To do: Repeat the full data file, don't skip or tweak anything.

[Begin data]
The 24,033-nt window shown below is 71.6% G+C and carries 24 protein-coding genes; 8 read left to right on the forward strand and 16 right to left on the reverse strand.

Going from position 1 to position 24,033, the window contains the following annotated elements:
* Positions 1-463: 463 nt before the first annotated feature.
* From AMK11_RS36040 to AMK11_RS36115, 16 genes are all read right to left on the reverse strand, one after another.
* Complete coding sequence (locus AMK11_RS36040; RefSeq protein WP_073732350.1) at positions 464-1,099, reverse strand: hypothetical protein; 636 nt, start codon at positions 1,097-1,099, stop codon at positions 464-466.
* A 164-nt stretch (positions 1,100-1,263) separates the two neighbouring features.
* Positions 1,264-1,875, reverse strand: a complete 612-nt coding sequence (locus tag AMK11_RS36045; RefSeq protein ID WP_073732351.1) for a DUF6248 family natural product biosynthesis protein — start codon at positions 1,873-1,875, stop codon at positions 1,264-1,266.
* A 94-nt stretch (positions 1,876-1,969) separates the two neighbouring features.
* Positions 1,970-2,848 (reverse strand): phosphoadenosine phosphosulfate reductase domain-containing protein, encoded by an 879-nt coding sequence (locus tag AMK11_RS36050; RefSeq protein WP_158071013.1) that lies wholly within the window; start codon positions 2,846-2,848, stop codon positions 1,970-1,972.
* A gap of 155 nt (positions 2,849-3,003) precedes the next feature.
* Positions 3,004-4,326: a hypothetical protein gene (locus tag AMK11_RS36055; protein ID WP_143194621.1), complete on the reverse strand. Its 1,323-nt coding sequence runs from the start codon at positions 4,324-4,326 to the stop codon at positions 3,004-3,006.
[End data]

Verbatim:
The 24,033-nt window shown below is 71.6% G+C and carries 24 protein-coding genes; 8 read left to right on the forward strand and 16 right to left on the reverse strand.

Going from position 1 to position 24,033, the window contains the following annotated elements:
* Positions 1-463: 463 nt before the first annotated feature.
* From AMK11_RS36040 to AMK11_RS36115, 16 genes are all read right to left on the reverse strand, one after another.
* Complete coding sequence (locus AMK11_RS36040; RefSeq protein WP_073732350.1) at positions 464-1,099, reverse strand: hypothetical protein; 636 nt, start codon at positions 1,097-1,099, stop codon at positions 464-466.
* A 164-nt stretch (positions 1,100-1,263) separates the two neighbouring features.
* Positions 1,264-1,875, reverse strand: a complete 612-nt coding sequence (locus tag AMK11_RS36045; RefSeq protein ID WP_073732351.1) for a DUF6248 family natural product biosynthesis protein — start codon at positions 1,873-1,875, stop codon at positions 1,264-1,266.
* A 94-nt stretch (positions 1,876-1,969) separates the two neighbouring features.
* Positions 1,970-2,848 (reverse strand): phosphoadenosine phosphosulfate reductase domain-containing protein, encoded by an 879-nt coding sequence (locus tag AMK11_RS36050; RefSeq protein WP_158071013.1) that lies wholly within the window; start codon positions 2,846-2,848, stop codon positions 1,970-1,972.
* A gap of 155 nt (positions 2,849-3,003) precedes the next feature.
* Positions 3,004-4,326: a hypothetical protein gene (locus tag AMK11_RS36055; protein ID WP_143194621.1), complete on the reverse strand. Its 1,323-nt coding sequence runs from the start codon at positions 4,324-4,326 to the stop codon at positions 3,004-3,006.